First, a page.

By Abram Berry
Editor in Chief
Oh, earth, you’re too wonderful for anybody to realize you,” laments Emily Webb in Act III of Our Town, one of the most famous scenes in American theatre. In the scene, the recently deceased Emily is mourning the life she once had, and did not appreciate. The Alta Theatre Department just finished a production of this critically-acclaimed American classic.
In terms of plays, Our Town is actually somewhat unique. It is intended to be performed in a simple, stripped capacity; there are no props, and the set is made up of a few pieces of sleek, black furniture. Playwright Thornton Wilder asked that all productions of Our Town do their best to perform it as he intended, and Alta respected his wishes.
Interestingly enough, despite a lack of props, there are numerous objects used throughout the play. There is a catch, however; they are all pantomimed. That means, for example, that one actor had to pretend to walk a horse that doesn’t exist.
“I definitely got sick of making breakfast everyday,” said Aurie Ackermann, who played Emily’s mother, Mrs. Gibbs. “I joked with [fellow actress] Lauren McHenry about having to prepare invisible meals three times per show.” Ackermann said oatmeal is the easiest thing to pantomime, so she did that frequently.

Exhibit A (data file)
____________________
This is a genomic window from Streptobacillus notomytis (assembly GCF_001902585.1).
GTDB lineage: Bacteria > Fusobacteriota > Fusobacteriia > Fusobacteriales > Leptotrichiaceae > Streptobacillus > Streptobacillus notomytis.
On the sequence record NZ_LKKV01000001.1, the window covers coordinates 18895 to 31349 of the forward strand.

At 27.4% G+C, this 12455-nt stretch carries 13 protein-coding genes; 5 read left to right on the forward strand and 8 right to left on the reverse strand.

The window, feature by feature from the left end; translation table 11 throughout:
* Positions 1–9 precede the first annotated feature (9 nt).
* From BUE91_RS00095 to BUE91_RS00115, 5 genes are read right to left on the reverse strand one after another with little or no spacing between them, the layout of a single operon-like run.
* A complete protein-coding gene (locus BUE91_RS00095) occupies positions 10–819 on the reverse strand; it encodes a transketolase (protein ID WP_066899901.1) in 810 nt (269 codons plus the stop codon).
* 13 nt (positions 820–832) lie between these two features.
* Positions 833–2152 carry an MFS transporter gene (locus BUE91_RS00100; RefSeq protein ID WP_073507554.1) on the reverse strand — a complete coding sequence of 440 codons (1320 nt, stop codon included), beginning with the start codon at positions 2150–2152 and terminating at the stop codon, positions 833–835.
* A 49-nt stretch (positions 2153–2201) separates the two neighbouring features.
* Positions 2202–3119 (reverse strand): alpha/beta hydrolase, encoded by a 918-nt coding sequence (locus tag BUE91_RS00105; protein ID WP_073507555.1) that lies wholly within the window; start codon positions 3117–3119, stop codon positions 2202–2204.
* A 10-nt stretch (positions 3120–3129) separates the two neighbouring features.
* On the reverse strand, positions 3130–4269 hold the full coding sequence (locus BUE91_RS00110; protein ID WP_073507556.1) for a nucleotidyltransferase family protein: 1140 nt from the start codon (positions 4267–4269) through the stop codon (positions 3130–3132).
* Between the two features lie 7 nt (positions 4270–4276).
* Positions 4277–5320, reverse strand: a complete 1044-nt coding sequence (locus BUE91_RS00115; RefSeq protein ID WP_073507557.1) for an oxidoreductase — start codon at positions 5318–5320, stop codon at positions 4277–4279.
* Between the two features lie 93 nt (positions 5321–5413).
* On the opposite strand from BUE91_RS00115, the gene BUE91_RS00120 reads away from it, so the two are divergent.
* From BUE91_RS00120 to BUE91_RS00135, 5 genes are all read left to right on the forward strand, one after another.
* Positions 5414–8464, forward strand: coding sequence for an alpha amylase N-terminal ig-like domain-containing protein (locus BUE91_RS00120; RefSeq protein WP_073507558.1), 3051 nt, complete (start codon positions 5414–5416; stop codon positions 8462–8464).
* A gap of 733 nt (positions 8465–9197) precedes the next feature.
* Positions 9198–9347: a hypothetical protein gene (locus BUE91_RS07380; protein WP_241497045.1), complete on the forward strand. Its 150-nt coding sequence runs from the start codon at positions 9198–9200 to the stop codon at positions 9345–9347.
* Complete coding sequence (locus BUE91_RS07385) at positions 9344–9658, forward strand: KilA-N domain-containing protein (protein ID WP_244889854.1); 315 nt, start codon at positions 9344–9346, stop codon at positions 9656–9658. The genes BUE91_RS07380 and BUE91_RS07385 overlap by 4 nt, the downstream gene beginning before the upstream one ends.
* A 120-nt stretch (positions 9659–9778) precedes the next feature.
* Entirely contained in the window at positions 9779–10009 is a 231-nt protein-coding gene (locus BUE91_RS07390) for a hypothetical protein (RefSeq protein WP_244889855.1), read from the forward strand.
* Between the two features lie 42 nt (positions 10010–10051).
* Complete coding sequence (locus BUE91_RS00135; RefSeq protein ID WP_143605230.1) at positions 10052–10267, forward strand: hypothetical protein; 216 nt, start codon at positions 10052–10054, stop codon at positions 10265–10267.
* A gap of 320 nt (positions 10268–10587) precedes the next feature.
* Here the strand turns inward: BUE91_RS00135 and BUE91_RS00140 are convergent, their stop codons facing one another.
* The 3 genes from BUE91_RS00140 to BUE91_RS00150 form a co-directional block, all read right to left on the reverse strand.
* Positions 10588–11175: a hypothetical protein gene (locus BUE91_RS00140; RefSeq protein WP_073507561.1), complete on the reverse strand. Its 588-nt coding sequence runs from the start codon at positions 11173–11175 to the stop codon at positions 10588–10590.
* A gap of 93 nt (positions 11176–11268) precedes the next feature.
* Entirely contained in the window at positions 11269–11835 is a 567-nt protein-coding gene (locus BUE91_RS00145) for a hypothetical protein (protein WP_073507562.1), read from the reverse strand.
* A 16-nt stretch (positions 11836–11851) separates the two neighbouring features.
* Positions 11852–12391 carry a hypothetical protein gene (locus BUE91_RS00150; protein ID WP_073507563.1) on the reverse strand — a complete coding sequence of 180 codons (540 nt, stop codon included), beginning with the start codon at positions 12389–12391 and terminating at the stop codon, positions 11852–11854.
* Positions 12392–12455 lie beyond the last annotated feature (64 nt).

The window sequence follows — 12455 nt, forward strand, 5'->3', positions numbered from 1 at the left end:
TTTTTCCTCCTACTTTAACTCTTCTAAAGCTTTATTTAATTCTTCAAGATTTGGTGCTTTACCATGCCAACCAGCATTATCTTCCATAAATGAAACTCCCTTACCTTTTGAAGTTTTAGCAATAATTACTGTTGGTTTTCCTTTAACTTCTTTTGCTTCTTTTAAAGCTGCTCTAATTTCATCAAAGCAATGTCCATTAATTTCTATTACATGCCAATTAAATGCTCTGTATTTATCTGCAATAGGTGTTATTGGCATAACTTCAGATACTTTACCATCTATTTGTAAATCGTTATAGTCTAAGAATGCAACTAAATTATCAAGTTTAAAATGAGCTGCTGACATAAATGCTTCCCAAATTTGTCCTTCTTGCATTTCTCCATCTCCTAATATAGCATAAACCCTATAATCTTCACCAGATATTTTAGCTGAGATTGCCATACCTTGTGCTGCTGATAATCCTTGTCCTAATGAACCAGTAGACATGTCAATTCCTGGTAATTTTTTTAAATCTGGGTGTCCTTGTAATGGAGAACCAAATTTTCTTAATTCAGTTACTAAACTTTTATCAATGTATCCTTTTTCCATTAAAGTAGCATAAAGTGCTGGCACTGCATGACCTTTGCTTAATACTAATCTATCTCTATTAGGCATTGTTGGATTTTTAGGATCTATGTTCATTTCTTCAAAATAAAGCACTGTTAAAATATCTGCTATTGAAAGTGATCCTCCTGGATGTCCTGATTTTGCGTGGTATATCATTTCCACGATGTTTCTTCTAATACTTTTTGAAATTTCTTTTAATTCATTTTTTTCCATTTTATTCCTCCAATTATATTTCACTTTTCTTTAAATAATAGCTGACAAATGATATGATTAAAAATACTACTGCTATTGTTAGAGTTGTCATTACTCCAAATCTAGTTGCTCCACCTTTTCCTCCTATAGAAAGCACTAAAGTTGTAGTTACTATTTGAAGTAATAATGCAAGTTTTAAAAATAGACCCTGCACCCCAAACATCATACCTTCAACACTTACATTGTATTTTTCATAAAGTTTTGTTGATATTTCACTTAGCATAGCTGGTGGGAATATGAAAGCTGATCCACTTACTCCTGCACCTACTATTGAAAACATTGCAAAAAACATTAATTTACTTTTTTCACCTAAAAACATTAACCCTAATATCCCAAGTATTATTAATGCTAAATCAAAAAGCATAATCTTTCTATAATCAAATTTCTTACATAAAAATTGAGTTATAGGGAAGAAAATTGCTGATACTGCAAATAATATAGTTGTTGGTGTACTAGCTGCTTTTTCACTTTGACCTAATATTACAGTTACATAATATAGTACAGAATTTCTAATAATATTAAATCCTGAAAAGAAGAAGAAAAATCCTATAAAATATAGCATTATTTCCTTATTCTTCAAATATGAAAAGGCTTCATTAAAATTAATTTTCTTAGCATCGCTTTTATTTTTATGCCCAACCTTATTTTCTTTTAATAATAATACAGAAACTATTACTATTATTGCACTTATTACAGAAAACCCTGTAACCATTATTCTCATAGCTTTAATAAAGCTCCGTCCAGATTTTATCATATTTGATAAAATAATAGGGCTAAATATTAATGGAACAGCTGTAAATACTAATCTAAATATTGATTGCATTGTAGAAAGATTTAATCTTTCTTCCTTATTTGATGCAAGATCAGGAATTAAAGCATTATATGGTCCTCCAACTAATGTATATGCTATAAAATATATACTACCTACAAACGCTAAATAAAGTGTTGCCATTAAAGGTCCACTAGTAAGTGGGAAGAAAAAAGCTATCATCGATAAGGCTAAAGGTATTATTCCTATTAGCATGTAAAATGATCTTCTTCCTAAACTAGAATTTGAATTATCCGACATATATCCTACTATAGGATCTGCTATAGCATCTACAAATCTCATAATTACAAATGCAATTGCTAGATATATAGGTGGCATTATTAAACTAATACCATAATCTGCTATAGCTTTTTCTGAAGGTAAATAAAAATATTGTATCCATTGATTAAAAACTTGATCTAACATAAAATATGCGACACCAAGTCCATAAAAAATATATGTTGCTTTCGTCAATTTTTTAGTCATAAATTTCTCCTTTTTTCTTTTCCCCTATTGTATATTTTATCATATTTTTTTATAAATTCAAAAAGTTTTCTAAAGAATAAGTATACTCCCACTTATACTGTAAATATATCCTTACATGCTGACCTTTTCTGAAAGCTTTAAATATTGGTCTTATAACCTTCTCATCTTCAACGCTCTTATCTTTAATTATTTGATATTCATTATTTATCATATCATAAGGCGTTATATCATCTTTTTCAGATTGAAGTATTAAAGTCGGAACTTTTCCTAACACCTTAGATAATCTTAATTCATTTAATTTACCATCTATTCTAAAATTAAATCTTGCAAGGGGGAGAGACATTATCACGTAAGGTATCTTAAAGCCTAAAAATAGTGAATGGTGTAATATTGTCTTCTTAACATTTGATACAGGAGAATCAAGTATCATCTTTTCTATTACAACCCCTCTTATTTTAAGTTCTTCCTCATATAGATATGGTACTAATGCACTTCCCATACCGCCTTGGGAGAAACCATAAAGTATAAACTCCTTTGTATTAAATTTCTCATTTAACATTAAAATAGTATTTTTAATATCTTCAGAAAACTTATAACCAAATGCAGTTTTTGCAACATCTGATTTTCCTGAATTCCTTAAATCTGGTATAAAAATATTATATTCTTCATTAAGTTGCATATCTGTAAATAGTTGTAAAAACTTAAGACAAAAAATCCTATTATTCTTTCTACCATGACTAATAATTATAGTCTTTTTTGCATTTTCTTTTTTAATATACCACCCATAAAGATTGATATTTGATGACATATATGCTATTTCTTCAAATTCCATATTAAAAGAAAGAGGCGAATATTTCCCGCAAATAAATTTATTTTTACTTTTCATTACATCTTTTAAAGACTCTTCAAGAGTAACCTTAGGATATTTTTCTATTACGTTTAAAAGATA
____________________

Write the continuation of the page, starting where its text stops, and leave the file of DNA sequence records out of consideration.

Some actors were less enthused, like Chloe Barrus, who joked that she “learned that [she’s] not good at pantomime.”
There is more to Our Town than imaginary objects and a minimal set. At its core, it is a story about learning to appreciate what you have before it is too late. “Theatre is a way of community with the public, [themes] that are relevant to our society,” said Ackermann.
Our Town is a fantastic play about real life. It’s a story about family, morality, life, and death. It will surely live on as beloved piece of Alta Theatre history.